The other day I was chatting with a buddy who builds custom apps for businesses and also happens to be a huge fan of horse racing. I had put him in touch with the owner of a local horse racing venue who was interested in building an app that could make it easier for people to check the race schedule, compare horses, place bets, and perform other relevant actions from their mobile devices. By the way, if you're looking for help developing a similar app for your business, don't hesitate to contact Magora UK.
My friend asked for my opinion about devoting a section of the app to a library of tips on how to choose a winning horse. I told him that it might be a bit too much, being that it could throw off some of the betting dynamics by encouraging people to bet on horses that they would've otherwise not chosen. I pointed out to him that the app should make things simpler, not necessarily try to influence the decisions of race attendants. Even though I didn't think such tips would fit well in a racing venue's app, I did feel that devoting a blog post to it would be suitable, so here are five tips you can use to pick a winning horse:
1. Consider the Horse's History and Strengths
Do your research to determine whether the horse you're choosing has a history of doing well on tracks of the same or similar length. Is the horse used to performing well on the same type of racing surface? Many horses will do better on a specific track type (i.e. - dirt or turf).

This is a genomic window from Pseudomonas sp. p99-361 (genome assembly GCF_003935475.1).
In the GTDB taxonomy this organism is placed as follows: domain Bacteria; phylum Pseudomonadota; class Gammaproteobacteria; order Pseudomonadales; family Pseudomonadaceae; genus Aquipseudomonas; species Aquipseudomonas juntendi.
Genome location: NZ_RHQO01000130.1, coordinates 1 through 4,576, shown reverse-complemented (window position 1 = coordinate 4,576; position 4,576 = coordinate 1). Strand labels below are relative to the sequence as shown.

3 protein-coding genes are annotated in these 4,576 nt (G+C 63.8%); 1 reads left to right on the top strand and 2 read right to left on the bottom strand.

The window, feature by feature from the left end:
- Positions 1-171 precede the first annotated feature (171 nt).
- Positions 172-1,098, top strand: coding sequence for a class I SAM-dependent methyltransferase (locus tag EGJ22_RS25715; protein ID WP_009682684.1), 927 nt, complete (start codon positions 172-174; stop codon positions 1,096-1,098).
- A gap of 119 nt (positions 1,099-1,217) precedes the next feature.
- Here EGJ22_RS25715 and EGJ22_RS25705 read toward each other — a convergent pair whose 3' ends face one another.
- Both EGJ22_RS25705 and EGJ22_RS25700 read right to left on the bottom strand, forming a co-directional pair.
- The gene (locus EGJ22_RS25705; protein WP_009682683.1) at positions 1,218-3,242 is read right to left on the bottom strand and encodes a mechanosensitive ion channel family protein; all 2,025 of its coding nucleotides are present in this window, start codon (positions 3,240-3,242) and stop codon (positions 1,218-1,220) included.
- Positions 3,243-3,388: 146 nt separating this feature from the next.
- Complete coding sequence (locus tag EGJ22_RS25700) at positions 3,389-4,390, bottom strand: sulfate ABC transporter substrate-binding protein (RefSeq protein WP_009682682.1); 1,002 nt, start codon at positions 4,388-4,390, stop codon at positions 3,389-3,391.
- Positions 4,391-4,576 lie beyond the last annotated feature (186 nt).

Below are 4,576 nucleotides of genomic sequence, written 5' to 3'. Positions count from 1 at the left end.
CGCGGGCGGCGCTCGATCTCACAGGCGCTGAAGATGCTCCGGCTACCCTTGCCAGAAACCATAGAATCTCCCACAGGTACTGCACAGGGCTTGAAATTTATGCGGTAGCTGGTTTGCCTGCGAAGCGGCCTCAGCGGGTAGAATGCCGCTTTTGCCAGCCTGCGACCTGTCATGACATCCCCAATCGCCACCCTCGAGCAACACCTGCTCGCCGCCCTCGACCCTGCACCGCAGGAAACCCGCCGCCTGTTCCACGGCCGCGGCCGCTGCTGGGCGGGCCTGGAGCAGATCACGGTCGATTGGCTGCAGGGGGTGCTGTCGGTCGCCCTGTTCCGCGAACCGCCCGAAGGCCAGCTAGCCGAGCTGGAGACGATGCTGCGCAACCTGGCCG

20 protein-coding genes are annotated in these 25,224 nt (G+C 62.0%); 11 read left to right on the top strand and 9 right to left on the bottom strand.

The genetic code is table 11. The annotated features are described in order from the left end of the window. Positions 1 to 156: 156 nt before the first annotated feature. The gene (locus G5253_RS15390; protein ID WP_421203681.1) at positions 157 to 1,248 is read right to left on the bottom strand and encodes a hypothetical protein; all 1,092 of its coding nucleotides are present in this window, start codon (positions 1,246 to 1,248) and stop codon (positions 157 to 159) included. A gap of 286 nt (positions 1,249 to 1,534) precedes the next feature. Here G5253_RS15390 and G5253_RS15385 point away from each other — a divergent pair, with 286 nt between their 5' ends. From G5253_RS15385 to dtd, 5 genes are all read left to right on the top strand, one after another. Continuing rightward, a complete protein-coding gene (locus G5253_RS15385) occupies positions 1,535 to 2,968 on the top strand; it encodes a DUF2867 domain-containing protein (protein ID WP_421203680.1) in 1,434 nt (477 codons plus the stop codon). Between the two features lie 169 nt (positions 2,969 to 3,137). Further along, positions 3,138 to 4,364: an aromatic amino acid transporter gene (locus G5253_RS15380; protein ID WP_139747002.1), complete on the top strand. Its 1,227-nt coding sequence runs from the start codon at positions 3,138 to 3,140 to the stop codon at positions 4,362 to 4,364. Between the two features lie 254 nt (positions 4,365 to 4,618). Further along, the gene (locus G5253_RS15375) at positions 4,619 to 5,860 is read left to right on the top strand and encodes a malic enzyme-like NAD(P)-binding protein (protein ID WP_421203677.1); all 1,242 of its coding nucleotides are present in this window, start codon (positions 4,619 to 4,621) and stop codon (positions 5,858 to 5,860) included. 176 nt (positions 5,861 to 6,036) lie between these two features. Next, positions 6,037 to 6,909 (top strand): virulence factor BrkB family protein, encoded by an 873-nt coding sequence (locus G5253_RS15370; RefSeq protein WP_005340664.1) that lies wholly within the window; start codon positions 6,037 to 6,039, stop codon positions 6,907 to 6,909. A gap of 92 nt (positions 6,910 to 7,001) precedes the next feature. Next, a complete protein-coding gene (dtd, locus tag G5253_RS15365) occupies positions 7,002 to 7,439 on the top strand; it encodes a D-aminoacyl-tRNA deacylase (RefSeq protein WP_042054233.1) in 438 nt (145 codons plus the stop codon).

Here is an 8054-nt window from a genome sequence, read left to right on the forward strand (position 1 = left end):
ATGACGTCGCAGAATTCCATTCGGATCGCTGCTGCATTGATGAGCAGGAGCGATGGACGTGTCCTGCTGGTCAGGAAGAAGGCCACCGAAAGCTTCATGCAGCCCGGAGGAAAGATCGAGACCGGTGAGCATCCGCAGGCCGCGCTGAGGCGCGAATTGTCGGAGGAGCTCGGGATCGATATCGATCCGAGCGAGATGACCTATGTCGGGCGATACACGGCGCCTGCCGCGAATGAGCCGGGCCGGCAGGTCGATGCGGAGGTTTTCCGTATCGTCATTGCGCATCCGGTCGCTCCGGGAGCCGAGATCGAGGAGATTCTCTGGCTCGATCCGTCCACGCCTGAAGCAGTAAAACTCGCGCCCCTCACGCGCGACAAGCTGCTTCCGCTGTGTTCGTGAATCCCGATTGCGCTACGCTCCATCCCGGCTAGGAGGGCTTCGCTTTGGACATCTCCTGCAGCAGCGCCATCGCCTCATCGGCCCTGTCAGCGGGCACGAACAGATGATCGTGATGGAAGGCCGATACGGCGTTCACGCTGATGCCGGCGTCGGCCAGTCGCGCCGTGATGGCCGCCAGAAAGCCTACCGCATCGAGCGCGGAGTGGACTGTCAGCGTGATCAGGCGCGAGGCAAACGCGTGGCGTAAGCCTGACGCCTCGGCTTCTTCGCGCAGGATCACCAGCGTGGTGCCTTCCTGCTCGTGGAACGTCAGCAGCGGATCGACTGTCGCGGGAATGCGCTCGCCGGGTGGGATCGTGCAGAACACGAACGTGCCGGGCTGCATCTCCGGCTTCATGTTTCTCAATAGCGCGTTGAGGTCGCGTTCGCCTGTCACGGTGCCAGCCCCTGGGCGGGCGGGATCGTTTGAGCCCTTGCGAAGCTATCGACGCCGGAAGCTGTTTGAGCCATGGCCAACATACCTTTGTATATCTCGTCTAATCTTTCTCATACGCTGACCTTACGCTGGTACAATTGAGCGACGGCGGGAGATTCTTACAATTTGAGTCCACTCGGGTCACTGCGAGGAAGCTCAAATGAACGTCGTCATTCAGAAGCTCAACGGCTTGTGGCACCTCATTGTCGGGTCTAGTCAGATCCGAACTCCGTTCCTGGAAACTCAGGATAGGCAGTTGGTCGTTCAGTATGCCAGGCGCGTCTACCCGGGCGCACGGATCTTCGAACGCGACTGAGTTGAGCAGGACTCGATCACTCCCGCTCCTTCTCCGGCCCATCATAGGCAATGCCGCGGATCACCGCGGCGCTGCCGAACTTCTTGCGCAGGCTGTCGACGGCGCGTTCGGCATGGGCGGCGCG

2. Look for Horses from Other Areas and Race Types
If the horse has been shipped in from other areas and was just recently shipped in, it is likely that they're in a good position to be a winner. It's also a good idea to consider whether the horse is used to running longer races, as this may put them at an advantage endurance wise.
3. Consider How Long the Horse Has Been Inactive and How Many Times They've Started
A horse that hasn't raced in more than 90 days may be a bit stiffer than the competition, and those that haven't raced in more than 180 days will rarely do well. A good range of inactivity would be 30-60 days, with 45 days from the last race being a sweet spot. Likewise, avoid horses that have been raced too many times. As a rule of thumb, look for horses that have fewer than 13 starts in the past 2 years.
4. Look at the Odds
Most winning horses have morning line odds of less than 20-1. You may also want to look for recently beaten favourites, as horses that were picked to win but didn't are in a good position to perform well the next time around. On the other hand, avoid betting on horses that are frequently picked to win. Horses that went off with odds of 2-1 to 6-1 in the previous race are frequently winners as well, as are horses that have won at high odds in the past.
5. Assess the Horse's Fitness
Look for horses that have had more speed in the beginning of their races or who have posted a fast finish time in previous races. Pay attention to the horses doing their workouts and look for those doing bullet work as an indicator of their current speed.
Remember the Jockeys and Trainers Matter Too
Finally, as a bonus tip – consider the win percentage and history of the horse's jockey. In most cases a winning jockey is more likely to win than someone who has a losing record. Look for jockeys who have won previously with the same horse, or trainers who have entered multiple horses in the same race.